In 1995, the famous Indian filmmaker Saeed Mirza made a film called Naseem. Set in Agra, a city in Uttar Pradesh, between June and December 1992, it depicts the preparation for the demolition of the Babri Mosque in Ayodhya by right-wing Hindu organizations, led by the Rashtriya Swayamsevak Sangh (RSS). The main character of the film asks his grandfather why he did not go to Pakistan at the time of the partition. He says, “Your grandmother loved the neem tree in the back yard.” Amid the partition riots of 1947, when thousands of Muslims were massacred in India, as were Sikhs and Hindus in Pakistan, Naseem’s grandmother was so emotionally connected to the neem tree, mother earth, that ‘she would rather take the risk of being killed than leave.
One hundred and twenty-five miles from Agra, Delhi, my father, Haneef Hashmi, also refused to go to Pakistan during the riots. He was a student leader, a freedom fighter and had spent years in British prison. He refused to leave India, despite an attack on his family, because he believed in the idea of a democratic and diverse secular country, which was formed not on the basis of religion but on the principles of fraternity, equality and justice.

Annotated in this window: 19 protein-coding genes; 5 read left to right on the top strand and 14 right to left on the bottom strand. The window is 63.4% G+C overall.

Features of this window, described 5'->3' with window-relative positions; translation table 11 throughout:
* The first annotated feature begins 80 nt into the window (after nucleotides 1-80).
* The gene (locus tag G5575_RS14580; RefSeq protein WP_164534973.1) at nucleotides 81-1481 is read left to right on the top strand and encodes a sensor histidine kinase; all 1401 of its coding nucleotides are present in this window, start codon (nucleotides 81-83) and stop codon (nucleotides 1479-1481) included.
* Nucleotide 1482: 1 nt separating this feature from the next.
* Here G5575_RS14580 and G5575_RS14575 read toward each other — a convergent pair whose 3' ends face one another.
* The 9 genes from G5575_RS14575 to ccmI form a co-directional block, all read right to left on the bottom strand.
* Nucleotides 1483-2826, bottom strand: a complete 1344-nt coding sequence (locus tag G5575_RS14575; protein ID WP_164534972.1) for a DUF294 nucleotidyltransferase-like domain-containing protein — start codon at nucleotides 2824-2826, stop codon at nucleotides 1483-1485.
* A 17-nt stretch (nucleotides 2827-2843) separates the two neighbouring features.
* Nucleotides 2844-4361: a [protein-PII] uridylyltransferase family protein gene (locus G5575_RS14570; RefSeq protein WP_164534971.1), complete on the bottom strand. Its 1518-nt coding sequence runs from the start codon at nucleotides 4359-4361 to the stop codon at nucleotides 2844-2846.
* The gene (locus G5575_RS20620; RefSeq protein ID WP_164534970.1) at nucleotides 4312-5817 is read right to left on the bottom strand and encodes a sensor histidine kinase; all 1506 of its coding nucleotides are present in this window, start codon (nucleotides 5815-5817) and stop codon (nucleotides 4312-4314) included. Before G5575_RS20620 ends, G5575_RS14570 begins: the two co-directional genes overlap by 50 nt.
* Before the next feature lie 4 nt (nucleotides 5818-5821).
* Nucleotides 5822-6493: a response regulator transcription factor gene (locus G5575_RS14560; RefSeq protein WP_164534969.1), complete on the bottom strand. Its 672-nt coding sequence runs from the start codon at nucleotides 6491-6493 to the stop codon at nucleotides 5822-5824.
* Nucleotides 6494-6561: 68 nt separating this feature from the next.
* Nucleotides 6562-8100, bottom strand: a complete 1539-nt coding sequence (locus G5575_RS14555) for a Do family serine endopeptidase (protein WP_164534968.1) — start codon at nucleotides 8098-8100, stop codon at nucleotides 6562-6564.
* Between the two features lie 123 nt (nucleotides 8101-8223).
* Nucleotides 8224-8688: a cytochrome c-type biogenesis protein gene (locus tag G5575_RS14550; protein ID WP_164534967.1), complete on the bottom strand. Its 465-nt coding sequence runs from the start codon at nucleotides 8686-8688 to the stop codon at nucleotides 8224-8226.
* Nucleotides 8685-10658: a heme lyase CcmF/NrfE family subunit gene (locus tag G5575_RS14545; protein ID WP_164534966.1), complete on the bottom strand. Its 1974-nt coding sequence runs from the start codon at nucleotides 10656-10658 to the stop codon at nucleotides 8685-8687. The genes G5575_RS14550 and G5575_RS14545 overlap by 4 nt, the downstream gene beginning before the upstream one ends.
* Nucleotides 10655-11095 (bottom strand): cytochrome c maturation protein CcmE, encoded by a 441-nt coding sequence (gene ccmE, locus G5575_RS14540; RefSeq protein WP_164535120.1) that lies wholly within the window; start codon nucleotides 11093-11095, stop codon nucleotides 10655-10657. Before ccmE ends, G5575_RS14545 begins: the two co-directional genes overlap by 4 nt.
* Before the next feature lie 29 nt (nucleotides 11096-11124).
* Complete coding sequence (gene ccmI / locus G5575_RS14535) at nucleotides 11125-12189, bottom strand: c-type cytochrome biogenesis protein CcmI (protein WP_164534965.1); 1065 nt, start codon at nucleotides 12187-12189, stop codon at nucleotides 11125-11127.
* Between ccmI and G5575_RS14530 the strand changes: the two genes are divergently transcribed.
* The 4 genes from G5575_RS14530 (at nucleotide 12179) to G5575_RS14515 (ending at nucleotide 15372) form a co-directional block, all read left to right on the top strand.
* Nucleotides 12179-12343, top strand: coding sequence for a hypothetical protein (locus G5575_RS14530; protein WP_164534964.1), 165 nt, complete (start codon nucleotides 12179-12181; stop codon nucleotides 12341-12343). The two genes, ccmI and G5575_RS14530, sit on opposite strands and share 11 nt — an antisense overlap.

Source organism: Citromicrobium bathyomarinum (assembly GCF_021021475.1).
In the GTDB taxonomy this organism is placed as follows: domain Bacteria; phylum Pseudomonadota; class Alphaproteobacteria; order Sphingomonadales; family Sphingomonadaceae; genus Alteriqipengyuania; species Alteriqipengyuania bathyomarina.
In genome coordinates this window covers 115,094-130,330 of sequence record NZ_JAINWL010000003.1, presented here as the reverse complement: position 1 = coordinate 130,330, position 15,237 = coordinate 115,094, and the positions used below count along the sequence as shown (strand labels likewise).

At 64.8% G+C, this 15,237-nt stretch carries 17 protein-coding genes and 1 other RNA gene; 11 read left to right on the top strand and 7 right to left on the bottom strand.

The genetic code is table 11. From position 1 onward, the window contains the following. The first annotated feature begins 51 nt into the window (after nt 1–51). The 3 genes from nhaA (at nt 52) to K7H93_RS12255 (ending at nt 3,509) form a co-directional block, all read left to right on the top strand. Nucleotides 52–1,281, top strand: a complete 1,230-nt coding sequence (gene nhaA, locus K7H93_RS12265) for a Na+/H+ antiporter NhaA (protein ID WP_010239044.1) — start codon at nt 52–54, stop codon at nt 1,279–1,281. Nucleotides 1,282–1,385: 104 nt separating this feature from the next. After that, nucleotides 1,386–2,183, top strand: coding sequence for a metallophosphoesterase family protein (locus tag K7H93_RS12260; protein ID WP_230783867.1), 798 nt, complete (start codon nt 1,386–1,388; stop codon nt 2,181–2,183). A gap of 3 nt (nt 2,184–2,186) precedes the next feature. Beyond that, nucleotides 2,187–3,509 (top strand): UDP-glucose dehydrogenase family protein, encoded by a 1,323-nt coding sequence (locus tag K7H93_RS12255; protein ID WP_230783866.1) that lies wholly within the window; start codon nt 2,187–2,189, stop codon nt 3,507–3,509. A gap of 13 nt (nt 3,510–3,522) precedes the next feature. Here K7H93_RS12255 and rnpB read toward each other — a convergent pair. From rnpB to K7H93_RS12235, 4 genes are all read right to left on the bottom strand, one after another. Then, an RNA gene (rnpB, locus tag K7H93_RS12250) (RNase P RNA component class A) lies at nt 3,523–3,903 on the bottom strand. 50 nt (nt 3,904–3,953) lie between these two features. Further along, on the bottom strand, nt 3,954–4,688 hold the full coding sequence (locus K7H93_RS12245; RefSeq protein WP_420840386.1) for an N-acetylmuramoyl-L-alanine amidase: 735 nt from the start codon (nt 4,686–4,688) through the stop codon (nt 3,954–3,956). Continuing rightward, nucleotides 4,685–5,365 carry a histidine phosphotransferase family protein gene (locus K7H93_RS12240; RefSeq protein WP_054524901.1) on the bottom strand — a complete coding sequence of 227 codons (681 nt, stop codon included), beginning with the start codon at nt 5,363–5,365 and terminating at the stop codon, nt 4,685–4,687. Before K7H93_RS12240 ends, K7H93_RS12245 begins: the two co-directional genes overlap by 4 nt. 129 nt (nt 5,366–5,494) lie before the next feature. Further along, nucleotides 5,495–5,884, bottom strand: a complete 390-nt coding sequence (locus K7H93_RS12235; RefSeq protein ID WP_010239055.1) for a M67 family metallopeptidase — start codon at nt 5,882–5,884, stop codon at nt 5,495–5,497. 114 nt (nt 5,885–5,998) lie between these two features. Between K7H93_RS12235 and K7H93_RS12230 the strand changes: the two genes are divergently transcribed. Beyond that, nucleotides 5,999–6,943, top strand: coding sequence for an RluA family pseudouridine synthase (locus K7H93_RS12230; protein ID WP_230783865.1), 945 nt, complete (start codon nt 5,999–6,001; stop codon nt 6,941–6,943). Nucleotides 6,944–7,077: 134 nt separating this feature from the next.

The most important things I learned during my childhood were compassion, love and, later, rationality. My parents loved to make the vegetable garden, planting all kinds of fruit trees in the small garden of our house. When a snake ate our chickens, we all cried for hours.
Years later, in the 1990s, hate campaigns resumed across India. Today, when I am asked what story my body wants to share with the world, there is only one answer I can give: the story of capturing the spirit. For me, the most important part of the body is the mind: not the eyes, not the ears, not the nose, not the vagina, not the chest. If minds are controlled and polluted, then everything else can be destroyed.
After India achieved freedom in 1947, people taught their children the meaning of love, peace, living together, learning, nation building and working for progress . But those who opposed the idea of a diverse and peaceful India continued to spread hatred, targeting and altering sections of society on the basis of caste, religion, region, sexuality , telling lies a hundred times until they seem to be the truth. Today, they have taken power; they captured the minds of a large part of the population and filled them with hatred.
My mind, the most important part of my body, is restless. It is in mourning. And he wonders when the people of my beloved country will relearn compassion and how to love others again.
Shabnam Hashmi is a social activist and human rights activist